The NPR journalist ended his report by highlighting some of the planned counter-protests: "They include a mobile dance party called 'Loved Up.' And the group 'Calling All Clowns' says its members will use wit and absurdity to — quote, 'mercilessly ridicule any neo-Nazis, white supremacists, or alt-right trolls who dare show their face in San Francisco.'"

The full transcript of Eric Westervelt's report on NPR's Morning Edition, which aired on August 25, 2017:

DAVID GREENE: The Bay Area is a mecca for free speech and political activism. But for some residents, upcoming 'alt-right' rallies go too far. Two right-wing protests are planned for this weekend — one in San Francisco, another in Berkeley. The racist violence that resulted in one murder two weeks ago in Charlottesville is on the minds of city leaders, counter-protesters, and those organizing the events, as NPR's Eric Westervelt reports.

ERIC WESTERVELT: It's no coincidence far-right activists are targeting liberal cities long known for their embrace of leftist politics, free speech, and diversity. 'Talk about kicking the hornet's nest,' is how far-right activist Kyle Chapman put it on Facebook — urging supporters to head to rallies in San Francisco and Berkeley this weekend.

But the organizer of Saturday's San Francisco rally — Joey Gibson, founder of the group Patriot Prayer — insists he doesn't want to kick the hornet's nest. He has denounced the violence in Charlottesville; and Gibson insisted to a TV station in Portland, Oregon he isn't a racist, and doesn't want racists at his rallies.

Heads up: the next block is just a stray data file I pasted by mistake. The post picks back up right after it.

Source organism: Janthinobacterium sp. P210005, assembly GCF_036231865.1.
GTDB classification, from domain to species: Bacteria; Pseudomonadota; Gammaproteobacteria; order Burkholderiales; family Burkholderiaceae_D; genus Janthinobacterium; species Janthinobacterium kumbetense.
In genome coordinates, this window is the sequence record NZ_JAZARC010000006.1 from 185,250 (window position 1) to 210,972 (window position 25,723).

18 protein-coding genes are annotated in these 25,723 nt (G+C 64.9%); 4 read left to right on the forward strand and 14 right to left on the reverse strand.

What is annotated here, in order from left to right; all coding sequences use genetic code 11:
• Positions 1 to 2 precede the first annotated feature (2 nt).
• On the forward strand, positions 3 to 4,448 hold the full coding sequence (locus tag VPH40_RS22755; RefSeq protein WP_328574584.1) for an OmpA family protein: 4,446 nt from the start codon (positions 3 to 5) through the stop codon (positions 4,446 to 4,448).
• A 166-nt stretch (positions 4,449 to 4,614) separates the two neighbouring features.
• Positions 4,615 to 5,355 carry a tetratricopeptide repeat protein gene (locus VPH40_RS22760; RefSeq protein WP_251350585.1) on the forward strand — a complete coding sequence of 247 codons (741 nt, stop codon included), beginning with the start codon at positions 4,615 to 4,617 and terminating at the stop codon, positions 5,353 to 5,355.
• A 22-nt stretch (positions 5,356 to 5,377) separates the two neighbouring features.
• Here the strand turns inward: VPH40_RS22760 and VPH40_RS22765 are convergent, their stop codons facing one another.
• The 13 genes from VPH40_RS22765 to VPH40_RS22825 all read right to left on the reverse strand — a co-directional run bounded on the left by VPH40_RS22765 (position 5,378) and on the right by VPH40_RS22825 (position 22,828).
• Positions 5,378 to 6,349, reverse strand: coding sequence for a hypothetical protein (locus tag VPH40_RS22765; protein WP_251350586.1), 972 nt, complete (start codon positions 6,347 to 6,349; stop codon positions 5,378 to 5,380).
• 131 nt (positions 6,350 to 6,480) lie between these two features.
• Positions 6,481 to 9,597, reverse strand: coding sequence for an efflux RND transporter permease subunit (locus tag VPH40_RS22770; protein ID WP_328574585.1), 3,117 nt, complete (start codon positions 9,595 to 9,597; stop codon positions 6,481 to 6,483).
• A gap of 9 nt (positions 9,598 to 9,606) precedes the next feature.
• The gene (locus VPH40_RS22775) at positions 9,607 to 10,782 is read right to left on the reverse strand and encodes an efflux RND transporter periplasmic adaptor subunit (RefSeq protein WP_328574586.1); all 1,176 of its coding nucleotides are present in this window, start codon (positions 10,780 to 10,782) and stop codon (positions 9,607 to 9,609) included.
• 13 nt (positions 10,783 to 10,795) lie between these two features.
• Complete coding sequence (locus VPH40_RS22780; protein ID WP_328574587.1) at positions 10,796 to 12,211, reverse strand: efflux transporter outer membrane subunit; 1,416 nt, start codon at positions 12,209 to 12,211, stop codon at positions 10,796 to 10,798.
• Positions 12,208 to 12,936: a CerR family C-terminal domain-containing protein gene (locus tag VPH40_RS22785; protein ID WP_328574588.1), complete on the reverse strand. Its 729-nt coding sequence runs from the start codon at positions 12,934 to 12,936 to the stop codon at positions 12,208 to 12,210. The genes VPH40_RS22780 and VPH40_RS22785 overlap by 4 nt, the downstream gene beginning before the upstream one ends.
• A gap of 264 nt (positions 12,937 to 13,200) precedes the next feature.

JOEY GIBSON, FOUNDER, PATRIOT PRAYER: I'm brown. So I'm definitely not a white supremacist; definitely not a white nationalist; definitely not a Nazi, because I'm — you know, I want limited government, you know? Hitler was all about big government.

WESTERVELT: Members of the anti-fascist, or antifa, groups in the Bay Area, have vowed to confront Sunday's event in Berkeley and Gibson's San Francisco rally tomorrow.

BRIAN LEVIN, CENTER FOR THE STUDY OF HATE AND EXTREMISM, CALIFORNIA STATE UNIVERSITY: The anti-fascist movement does think he's an extremist and an antagonist, and wants to — quote, 'shut them down.' So that's why this stuff can go south pretty quick.

WESTERVELT: That's Brian Levin, director of the Center for the Study of Hate and Extremism at Cal State, San Bernardino. He says Gibson's events often attract a wide range of racist, white nationalist, conspiracy theorists, and anti-government extremists.

LEVIN: There's a diversity of people who show up. But whether or not you put the fly in the soup, or you just allow flies to go with your soup, you still don't want to drink the soup.

WESTERVELT: Meantime, San Francisco Mayor Ed Lee is calling for calm.

SAN FRANCISCO MAYOR ED LEE: God pray nobody gets hurt, because these people with hate-filled messages are coming in to our city to wreak havoc.

WESTERVELT: Mayor Lee is urging people to stay away; and instead, join one of the numerous peaceful counter-protests — many of which are in keeping with the San Francisco spirit. They include a mobile dance party called 'Loved Up.' And the group 'Calling All Clowns' says its members will use wit and absurdity to — quote, 'mercilessly ridicule any neo-Nazis, white supremacists, or alt-right trolls who dare show their face in San Francisco.' Eric Westervelt, NPR News, San Francisco.


Please support NewsBusters today! [a 501(c)(3) non-profit production of the Media Research Center]

DONATE

Or, book travel through MRC’s Travel Discounts Program! MRC receives a rebate for each booking when you use our special codes.

BOOK NOW
Labeling Conservatives & Republicans Liberals & Democrats Protesters NPR Morning Edition David Greene
Matthew Balan's picture